Paulus: As I mentioned earlier, it helped us that there was another non-subscriber in the marketplace that had been a non-subscriber for multiple years, so many of the advertisers and agencies that we shared were already used to one group not having Nielsen availability. That certainly helped this decision and our ability to execute it.

RADIO INK: DID YOU HAVE ANY SALESPEOPLE THAT JUST COULDN’T SELL WITHOUT THEM?
Paulus: Not at all. Every single seller, including the most tenured, handled the transition very well. Not every day is a joy without the numbers, and believe me, we’ve had some “moments,” but overall they’ve adjusted very well.

RADIO INK: DID YOUR RADIO COMPETITORS GO ON THE ATTACK?
Paulus: Not really (at least to my knowledge). I know there’s some competitors that don’t include non-subscribers in rankers and market layouts, and as crazy as it may sound, I actually understand that. When I was a subscriber and it came to listing a non-subscriber, I chose not to do that as well.

I didn’t feel like it was my responsibility to list a non-subscriber’s numbers, as long as I clearly mentioned that this was not a complete listing of stations and that there were nonsubscribers in the marketplace. (So the client had a clear understanding of the marketplace.)

I can’t be hypocritical now that I’m not a subscriber, as long as the stations state and the client is clear that there are non-subscribers in the marketplace. It’s much easier here, as 40 percent of the groups don’t subscribe and almost half the stations in the market won’t be included.

RADIO INK: HAVE YOU CONSIDERED RENEWING WITH NIELSEN?

Dave Paulus and his team.


Paulus: What are the advantages to having them? I think about it all the time, but there’s been nothing to make me change my direction at this time. I have a lot of friends within that company, and I have respect for what they do. I just can’t make a good enough ROI argument to bring it back.

That doesn’t mean I won’t in the future, but as of right now, that’s where I stand. The biggest advantage to having them is a clearer outlook on the marketplace.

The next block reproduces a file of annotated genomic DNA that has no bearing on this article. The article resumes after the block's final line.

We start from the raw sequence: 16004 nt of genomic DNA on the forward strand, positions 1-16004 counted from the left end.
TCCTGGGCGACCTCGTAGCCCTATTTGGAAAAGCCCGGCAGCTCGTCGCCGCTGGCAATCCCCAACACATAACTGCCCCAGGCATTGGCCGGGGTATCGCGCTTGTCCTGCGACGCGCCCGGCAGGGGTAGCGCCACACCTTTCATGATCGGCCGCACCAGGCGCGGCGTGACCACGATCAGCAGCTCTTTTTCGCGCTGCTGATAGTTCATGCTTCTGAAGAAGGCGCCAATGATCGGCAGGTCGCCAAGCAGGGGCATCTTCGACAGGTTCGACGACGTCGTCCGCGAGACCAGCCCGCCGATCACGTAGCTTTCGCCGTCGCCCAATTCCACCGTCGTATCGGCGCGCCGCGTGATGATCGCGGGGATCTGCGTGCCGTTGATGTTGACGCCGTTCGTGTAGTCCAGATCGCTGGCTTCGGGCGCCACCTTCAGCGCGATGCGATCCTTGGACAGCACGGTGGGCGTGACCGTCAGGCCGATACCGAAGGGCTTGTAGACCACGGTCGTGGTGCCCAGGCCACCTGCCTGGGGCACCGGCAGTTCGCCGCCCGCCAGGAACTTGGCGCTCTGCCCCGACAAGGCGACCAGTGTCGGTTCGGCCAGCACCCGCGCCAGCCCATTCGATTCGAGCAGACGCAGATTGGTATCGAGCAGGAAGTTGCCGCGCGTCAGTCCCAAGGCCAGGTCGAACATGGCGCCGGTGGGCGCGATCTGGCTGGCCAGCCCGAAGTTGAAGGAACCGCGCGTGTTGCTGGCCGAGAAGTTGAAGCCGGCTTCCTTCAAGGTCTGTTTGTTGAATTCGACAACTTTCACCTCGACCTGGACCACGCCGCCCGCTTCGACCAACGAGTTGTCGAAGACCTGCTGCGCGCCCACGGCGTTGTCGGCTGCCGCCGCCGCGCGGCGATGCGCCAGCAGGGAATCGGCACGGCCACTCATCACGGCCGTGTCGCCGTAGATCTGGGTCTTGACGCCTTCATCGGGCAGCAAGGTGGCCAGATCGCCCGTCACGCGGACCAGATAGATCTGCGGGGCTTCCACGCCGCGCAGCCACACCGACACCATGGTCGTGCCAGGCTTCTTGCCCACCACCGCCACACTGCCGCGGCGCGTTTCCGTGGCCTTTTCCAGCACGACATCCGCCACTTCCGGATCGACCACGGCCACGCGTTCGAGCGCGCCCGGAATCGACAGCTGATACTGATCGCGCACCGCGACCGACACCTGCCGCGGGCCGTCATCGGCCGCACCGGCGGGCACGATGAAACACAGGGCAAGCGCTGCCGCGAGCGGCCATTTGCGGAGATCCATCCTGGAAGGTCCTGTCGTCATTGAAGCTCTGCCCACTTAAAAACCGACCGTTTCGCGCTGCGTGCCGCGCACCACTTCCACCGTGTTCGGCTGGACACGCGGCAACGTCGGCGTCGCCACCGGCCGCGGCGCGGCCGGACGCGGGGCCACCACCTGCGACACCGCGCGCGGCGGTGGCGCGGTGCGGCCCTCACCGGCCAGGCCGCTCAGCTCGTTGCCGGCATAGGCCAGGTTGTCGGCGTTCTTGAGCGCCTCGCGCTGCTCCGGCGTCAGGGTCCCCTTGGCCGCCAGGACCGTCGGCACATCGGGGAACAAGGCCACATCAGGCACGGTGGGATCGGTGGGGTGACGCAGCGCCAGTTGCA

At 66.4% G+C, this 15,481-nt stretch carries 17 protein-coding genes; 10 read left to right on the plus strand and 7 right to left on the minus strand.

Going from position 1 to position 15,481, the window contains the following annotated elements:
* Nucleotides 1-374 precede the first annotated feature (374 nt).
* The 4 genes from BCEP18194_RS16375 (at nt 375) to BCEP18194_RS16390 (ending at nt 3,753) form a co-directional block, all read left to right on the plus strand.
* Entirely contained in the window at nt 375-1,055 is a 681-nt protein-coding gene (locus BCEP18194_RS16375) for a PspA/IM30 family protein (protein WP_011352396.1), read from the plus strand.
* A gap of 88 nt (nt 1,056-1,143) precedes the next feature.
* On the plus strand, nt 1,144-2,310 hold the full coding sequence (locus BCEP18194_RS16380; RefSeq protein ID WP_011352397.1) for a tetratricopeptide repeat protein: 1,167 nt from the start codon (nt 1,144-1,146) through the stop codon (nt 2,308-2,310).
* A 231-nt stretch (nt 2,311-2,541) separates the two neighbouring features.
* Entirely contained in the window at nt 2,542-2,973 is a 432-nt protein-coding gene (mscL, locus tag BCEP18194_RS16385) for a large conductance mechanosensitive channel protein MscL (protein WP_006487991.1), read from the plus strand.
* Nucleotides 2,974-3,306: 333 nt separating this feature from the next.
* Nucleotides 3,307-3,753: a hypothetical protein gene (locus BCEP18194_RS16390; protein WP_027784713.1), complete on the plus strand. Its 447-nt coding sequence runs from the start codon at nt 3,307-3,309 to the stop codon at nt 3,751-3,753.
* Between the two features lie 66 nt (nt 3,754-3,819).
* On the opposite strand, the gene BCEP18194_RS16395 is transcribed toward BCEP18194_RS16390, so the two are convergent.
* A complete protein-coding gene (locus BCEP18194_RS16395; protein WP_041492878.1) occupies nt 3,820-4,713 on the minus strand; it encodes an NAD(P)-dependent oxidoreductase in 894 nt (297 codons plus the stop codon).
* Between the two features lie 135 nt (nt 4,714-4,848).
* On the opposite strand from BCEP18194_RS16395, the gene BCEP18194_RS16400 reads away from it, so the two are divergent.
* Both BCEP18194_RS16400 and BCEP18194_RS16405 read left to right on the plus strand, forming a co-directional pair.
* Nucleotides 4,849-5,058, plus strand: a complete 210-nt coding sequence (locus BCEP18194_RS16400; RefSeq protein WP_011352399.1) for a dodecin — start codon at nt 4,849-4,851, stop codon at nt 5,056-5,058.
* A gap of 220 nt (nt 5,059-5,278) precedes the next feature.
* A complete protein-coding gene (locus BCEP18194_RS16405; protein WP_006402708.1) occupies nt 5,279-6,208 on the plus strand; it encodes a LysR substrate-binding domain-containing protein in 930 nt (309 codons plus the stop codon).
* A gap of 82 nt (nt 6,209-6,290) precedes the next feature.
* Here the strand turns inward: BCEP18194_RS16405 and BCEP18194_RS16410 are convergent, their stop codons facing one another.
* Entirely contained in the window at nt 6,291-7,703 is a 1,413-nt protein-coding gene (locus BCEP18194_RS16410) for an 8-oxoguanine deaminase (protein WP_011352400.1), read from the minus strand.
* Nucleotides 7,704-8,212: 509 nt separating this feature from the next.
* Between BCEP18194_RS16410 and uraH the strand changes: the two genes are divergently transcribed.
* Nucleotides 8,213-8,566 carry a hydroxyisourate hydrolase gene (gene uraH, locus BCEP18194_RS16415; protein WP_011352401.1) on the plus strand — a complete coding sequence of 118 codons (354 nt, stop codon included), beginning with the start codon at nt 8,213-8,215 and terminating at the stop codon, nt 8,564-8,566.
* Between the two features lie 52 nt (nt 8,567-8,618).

RADIO INK: HOW DO YOU BONUS PROGRAMMING EMPLOYEES? TYPICALLY THAT IS RATINGS-RELATED.
Paulus: Very important element here: Anyone who had a Nielsen-related bonus plan was contacted and told that would be removed from their compensation plan. However, it’s certainly not fair (nor motivational) to just “take that money away,” so in most cases, I met with the talent directly and we worked out a digital, social, blog, podcasting, video, etc., bonus structure that allowed them to make similar, if not even more, bonus money.

Frankly, they loved it, as they finally felt like they were in control of the bonus opportunities much more than they were under the older system — and weren’t as reliant on some five-meter family in Poquoson to wake up in the right headspace.

Reach out to Dave Paulus by e-mail at dpaulus@maxmediava.com

2 COMMENTS

  1. The “BOOK” shows that noone has ever listened to KCAA in 20 years, although we have 250,000 hours of podcast downloads each month and a dozen shows on iHeart and three signals on the air in the Inland Empire market.
    Unless your station can pull over a 2 in the market, you will be an “also ran” in a race you can’t win. The old saying holds true, “If you live by the book, you die by the book”
    Think about it. A staggering amount of ad revenue is improperly allocated by ad agencies to a few stations in each market during every billing cycle. This rigged system has stolen hundreds of millions of dollars from stations each year that received no agency revenue while a few station that bought the book received their share.
    If you think about it a little more, it gets real simple… like they say, just follow the money.
    The ad agency disrupts the relationship between the radio station and the advertiser so the actual advertiser never has a relationship with the station. This disruption is rewarded by a 15% agency fee that should have been paid to the local sales representative of the radio station for his personal services.
    Now, the agency simply looks in “book” and allocates 100% of the advertiser’s radio budget to a fractional portion of the total radio audience which in some markets can be only 50% of potential listeners.
    The radio stations who buy the book know that their revenue will collapse without “the numbers” so they religiously pay to play.
    Now, the circle is complete. The station pays for the book to get in the book. The ad agency reads the numbers and makes buys exclusively based upon a flawed system that everyone knows is flawed because it excludes many stations.
    So, we end up with a system that adds to the cost of every spot while improperly directing the broadcast of all spots to a few stations. The system creates additional cost while actually reducing the value of each spot that is broadcast. .
    The battle to prove ROI becomes more and more difficult as stations and agencies hear, “We don’t buy radio any more because it does not work for us”. I WONDER WHY???